The 8th Emissions Gap Report, published by UN Environment (UNEP) estimates the potential contribution short-lived climate pollutants (SLCPs), including HFCs, could make in the global effort to keep the planet’s warming well below 2°C. Two impacts of the Kigali Amendment are reduction in direct refrigerant emissions (HFCs) and likely improvements in energy efficiency.
Full compliance with the Kigali Amendment to phase down HFCs under the Montreal Protocol has the potential to decrease HFC emissions by 61% and prevent between 0.05 and 0.09°C of warming by 2050.
In addition to efforts to avoid direct emissions of hydrofluorocarbons, additional indirect CO2e mitigation is likely through parallel improvements in the energy efficiency of refrigeration and air-conditioning appliances and equipment. Past phase-outs under the Montreal Protocol have catalysed significant improvements in the energy efficiency of appliances. One reference found that full compliance with the Kigali Amendment could reduce global electricity consumption by between 0.2 percent and 0.7 percent over the period 2018 to 2050, due to the adoption of more energy-efficient technologies.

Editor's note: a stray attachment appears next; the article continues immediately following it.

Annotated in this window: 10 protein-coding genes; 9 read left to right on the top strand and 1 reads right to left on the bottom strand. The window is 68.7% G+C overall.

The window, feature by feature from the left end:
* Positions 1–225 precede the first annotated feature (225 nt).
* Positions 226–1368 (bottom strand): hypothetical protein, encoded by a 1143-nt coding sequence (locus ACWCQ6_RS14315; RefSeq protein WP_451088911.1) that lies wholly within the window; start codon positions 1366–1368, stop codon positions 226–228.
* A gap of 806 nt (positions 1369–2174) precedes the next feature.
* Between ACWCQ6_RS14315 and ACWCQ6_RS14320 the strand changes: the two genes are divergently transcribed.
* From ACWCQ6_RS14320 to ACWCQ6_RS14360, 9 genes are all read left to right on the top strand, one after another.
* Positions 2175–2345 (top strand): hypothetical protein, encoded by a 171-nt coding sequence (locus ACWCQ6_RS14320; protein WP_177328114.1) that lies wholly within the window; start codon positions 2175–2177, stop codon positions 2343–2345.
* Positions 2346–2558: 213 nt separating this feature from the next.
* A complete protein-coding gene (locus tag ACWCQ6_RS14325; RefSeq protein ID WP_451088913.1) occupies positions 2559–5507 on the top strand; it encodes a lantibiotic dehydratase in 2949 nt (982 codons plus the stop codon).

Reducing these short-lived climate pollutants (SLCPs, which are methane, tropospheric ozone, black carbon, and HFCs) will limit the rate of short-term warming and, when sustained and combined with CO2 reductions, will help limit long-term warming, which is the ultimate aim of closing the emissions gap.
For further information about the effect of the Kigali Amendment see EFCTC Learn About Effects of the Kigali Amendment to the Montreal Protocol on the Climate Impact of HFCs.